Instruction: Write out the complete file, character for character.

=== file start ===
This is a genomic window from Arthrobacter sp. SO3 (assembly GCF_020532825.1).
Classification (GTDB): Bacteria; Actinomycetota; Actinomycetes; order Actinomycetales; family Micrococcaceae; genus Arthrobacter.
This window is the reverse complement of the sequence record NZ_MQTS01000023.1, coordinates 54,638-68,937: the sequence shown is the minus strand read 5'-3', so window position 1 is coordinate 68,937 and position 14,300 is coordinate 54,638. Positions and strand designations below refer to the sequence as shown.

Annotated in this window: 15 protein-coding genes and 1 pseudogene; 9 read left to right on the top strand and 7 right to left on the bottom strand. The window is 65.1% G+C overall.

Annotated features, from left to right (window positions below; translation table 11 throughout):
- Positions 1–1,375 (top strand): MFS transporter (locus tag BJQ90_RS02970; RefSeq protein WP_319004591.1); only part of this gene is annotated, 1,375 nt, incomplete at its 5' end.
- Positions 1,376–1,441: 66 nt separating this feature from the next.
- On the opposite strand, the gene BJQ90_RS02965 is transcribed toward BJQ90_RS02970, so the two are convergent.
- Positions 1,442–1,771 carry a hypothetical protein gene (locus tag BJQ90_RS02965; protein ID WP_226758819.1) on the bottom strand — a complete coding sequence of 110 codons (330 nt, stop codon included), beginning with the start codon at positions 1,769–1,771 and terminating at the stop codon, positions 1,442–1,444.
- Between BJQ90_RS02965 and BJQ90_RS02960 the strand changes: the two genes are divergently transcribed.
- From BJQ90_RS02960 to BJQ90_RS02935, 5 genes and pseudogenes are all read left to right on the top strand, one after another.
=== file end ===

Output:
This is a genomic window from Arthrobacter sp. SO3 (assembly GCF_020532825.1).
Classification (GTDB): Bacteria; Actinomycetota; Actinomycetes; order Actinomycetales; family Micrococcaceae; genus Arthrobacter.
This window is the reverse complement of the sequence record NZ_MQTS01000023.1, coordinates 54,638-68,937: the sequence shown is the minus strand read 5'-3', so window position 1 is coordinate 68,937 and position 14,300 is coordinate 54,638. Positions and strand designations below refer to the sequence as shown.

Annotated in this window: 15 protein-coding genes and 1 pseudogene; 9 read left to right on the top strand and 7 right to left on the bottom strand. The window is 65.1% G+C overall.

Annotated features, from left to right (window positions below; translation table 11 throughout):
- Positions 1–1,375 (top strand): MFS transporter (locus tag BJQ90_RS02970; RefSeq protein WP_319004591.1); only part of this gene is annotated, 1,375 nt, incomplete at its 5' end.
- Positions 1,376–1,441: 66 nt separating this feature from the next.
- On the opposite strand, the gene BJQ90_RS02965 is transcribed toward BJQ90_RS02970, so the two are convergent.
- Positions 1,442–1,771 carry a hypothetical protein gene (locus tag BJQ90_RS02965; protein ID WP_226758819.1) on the bottom strand — a complete coding sequence of 110 codons (330 nt, stop codon included), beginning with the start codon at positions 1,769–1,771 and terminating at the stop codon, positions 1,442–1,444.
- Between BJQ90_RS02965 and BJQ90_RS02960 the strand changes: the two genes are divergently transcribed.
- From BJQ90_RS02960 to BJQ90_RS02935, 5 genes and pseudogenes are all read left to right on the top strand, one after another.